Motorized iPhone periscope camera could offer optical image stabilization, autofocus

in Future Apple Hardware
A periscope camera system in a future iPhone could include actuators, allowing the lens to move for autofocus and optical image stabilization applications, without requiring a massive camera bump increase.

A folding camera system used by Samsung.
A folding camera system used by Samsung.

Apple's use of a triple camera system in the iPhone 12 Pro gives a wide optical zoom range to its users. The use of three camera sensors is needed in such cases, as there's not enough thickness in the device to enable a zoom lens to be used.

One way around that is a concept that has started to surface in some devices, referred to as periscope cameras and folded cameras, as used in Samsung's Galaxy S20. These systems rely on an arrangement of lenses that reflect light at an angle, taking advantage of the width of the smartphone rather than the thickness.

Apple has been rumored to be working on a form of folding camera, intended for use in a future iPhone model.

A simplified example of a folding camera lens arrangement.
A simplified example of a folding camera lens arrangement.

While doing so can enable extremely long focal lengths, it does still rely on other elements to function. Chiefly, to allow for a range of focal lengths, the lens arrangement must be able to move, which entails creating a way to mount the lenses and to shift them around.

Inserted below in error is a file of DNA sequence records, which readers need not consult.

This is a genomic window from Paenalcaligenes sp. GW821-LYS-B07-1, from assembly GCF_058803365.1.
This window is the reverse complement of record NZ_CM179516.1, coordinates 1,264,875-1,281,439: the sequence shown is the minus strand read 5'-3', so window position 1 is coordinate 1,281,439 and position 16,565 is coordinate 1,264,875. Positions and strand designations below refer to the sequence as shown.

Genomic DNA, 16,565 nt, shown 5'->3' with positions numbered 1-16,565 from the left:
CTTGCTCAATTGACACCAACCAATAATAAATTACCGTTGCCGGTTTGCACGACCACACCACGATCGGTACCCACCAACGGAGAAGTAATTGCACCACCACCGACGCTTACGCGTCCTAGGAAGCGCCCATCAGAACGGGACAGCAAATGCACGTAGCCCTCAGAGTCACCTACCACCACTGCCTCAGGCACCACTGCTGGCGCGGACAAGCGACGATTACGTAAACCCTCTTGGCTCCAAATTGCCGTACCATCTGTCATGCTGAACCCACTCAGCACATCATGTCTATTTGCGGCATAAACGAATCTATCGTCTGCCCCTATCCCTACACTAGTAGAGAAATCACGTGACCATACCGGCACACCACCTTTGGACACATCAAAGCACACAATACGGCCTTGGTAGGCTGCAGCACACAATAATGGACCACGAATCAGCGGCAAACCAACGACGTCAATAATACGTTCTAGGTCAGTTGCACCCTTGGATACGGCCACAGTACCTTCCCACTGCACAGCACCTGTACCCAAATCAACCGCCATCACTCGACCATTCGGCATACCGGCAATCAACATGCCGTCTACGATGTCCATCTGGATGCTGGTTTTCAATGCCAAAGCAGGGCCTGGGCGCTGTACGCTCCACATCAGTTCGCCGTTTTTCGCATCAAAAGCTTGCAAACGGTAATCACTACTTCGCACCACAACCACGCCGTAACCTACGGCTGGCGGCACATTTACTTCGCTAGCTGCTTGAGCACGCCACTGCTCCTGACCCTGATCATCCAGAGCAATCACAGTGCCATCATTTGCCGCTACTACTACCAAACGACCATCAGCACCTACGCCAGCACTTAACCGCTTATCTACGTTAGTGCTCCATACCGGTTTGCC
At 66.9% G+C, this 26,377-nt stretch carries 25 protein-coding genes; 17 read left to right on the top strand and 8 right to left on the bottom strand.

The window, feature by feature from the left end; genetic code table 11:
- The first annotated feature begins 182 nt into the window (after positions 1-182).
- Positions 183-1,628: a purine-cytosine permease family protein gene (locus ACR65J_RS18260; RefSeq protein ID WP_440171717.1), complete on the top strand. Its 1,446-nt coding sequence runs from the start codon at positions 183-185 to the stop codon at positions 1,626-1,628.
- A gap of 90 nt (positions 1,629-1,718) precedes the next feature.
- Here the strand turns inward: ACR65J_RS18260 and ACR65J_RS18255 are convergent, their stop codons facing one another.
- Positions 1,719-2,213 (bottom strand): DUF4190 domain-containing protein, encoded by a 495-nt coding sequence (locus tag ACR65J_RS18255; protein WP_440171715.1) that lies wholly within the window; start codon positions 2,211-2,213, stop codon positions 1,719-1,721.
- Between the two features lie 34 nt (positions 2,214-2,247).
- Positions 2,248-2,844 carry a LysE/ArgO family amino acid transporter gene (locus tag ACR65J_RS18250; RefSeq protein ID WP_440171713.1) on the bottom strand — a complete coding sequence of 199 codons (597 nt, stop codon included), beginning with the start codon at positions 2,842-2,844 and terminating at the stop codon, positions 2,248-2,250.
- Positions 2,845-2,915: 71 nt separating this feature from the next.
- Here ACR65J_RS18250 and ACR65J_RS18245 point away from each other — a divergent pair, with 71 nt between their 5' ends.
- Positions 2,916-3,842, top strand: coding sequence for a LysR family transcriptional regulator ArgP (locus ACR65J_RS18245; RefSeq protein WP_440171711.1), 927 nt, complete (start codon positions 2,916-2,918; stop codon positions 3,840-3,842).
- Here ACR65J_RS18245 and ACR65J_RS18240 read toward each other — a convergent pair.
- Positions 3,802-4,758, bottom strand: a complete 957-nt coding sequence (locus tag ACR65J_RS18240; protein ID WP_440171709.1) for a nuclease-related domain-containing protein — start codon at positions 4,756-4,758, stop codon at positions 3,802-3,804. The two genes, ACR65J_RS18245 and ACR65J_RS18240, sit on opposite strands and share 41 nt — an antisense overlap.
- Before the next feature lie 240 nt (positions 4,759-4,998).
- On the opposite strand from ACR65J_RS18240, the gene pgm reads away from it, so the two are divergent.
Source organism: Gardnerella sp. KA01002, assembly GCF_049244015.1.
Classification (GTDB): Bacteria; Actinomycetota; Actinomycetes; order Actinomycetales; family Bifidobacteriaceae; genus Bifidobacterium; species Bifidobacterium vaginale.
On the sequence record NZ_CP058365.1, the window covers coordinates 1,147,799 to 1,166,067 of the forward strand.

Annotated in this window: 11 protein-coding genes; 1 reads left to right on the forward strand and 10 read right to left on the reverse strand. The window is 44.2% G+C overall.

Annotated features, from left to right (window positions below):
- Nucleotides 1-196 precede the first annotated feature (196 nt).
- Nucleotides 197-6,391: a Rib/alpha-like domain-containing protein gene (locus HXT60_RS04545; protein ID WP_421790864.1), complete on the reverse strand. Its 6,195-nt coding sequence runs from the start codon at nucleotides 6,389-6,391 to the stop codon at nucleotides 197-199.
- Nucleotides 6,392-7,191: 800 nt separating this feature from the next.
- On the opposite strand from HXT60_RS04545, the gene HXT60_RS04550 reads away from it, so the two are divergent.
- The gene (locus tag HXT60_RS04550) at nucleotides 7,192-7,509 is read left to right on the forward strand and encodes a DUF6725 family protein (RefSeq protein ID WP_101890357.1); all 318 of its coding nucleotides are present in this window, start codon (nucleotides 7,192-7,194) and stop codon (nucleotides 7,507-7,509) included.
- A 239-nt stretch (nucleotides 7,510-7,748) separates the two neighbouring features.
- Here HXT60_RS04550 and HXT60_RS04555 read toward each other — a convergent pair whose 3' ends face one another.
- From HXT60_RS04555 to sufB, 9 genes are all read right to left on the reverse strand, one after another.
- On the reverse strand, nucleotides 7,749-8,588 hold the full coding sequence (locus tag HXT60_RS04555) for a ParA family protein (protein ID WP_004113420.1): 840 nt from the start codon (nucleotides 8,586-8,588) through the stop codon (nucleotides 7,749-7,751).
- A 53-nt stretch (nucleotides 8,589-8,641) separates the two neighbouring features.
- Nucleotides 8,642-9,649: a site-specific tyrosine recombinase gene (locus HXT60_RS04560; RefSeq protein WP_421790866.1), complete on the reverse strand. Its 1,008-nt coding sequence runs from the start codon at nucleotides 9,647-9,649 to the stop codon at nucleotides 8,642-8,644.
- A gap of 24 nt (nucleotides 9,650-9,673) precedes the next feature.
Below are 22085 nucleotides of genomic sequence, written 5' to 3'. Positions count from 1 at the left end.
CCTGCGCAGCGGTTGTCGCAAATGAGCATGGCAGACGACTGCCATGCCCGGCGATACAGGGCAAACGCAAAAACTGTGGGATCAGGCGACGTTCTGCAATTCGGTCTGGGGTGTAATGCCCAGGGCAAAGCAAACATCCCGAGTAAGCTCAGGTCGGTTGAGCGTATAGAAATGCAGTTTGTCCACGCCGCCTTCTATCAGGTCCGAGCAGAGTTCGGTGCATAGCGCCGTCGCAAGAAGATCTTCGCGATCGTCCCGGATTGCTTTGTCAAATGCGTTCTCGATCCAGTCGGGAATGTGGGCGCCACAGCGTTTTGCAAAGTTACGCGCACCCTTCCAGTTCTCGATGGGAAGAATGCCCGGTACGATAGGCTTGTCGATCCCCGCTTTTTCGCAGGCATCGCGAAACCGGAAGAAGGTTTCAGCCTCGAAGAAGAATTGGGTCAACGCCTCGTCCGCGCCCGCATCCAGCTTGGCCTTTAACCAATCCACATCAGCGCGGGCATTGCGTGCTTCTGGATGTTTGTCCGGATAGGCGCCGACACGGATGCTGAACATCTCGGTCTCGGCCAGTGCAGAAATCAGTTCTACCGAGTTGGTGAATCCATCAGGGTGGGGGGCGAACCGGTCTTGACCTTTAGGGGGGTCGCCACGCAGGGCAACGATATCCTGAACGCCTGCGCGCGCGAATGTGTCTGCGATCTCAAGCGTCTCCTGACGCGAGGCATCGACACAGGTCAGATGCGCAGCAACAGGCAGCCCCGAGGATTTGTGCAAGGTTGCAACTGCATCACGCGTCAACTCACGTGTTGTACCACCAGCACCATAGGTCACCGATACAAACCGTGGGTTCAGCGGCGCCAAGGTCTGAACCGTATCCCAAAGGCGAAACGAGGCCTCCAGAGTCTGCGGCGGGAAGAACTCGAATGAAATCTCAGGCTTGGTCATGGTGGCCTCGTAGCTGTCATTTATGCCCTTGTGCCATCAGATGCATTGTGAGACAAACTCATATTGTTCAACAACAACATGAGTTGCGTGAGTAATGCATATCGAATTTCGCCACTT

In a patent granted by the U.S. Patent and Trademark Office on Tuesday titled "Folded camera with actuator for moving optics," Apple comes up with a number of ways to include folded optics and lens-shifting capabilities in a device.

In various embodiments, Apple suggests that the system could consist of two prisms, with a lens group of multiple elements between the pair. The prisms divert light along an axis to an imaging sensor, while the lens group handles various optical functions.

The lens group could be held in an inner carrier structure, which itself is connected to an outer carrier structure. Both structures can be moved, with one moving at right angles to the other, allowing for a lot of changes in angle and placement of the lens arrangement.

The patent deals with ways to mount or suspend the lens arrangements to offer OIS and autofocus capabilities.
The patent deals with ways to mount or suspend the lens arrangements to offer OIS and autofocus capabilities.

There is the suggestion a voice coil motor actuator could be used to move the two carriers together, to provide autofocus capabilities. A second and third VCM actuator could be used to shift the inner carrier structure relative to the outer one, to provide optical image stabilization.

Some variations of the theme describes actuator modules that use one or multiple magnets or coils. Leaf springs and suspension wires could also be incorporated into the suspension arrangement to allow the movement of the carriers freely, as well as to return them to a base position.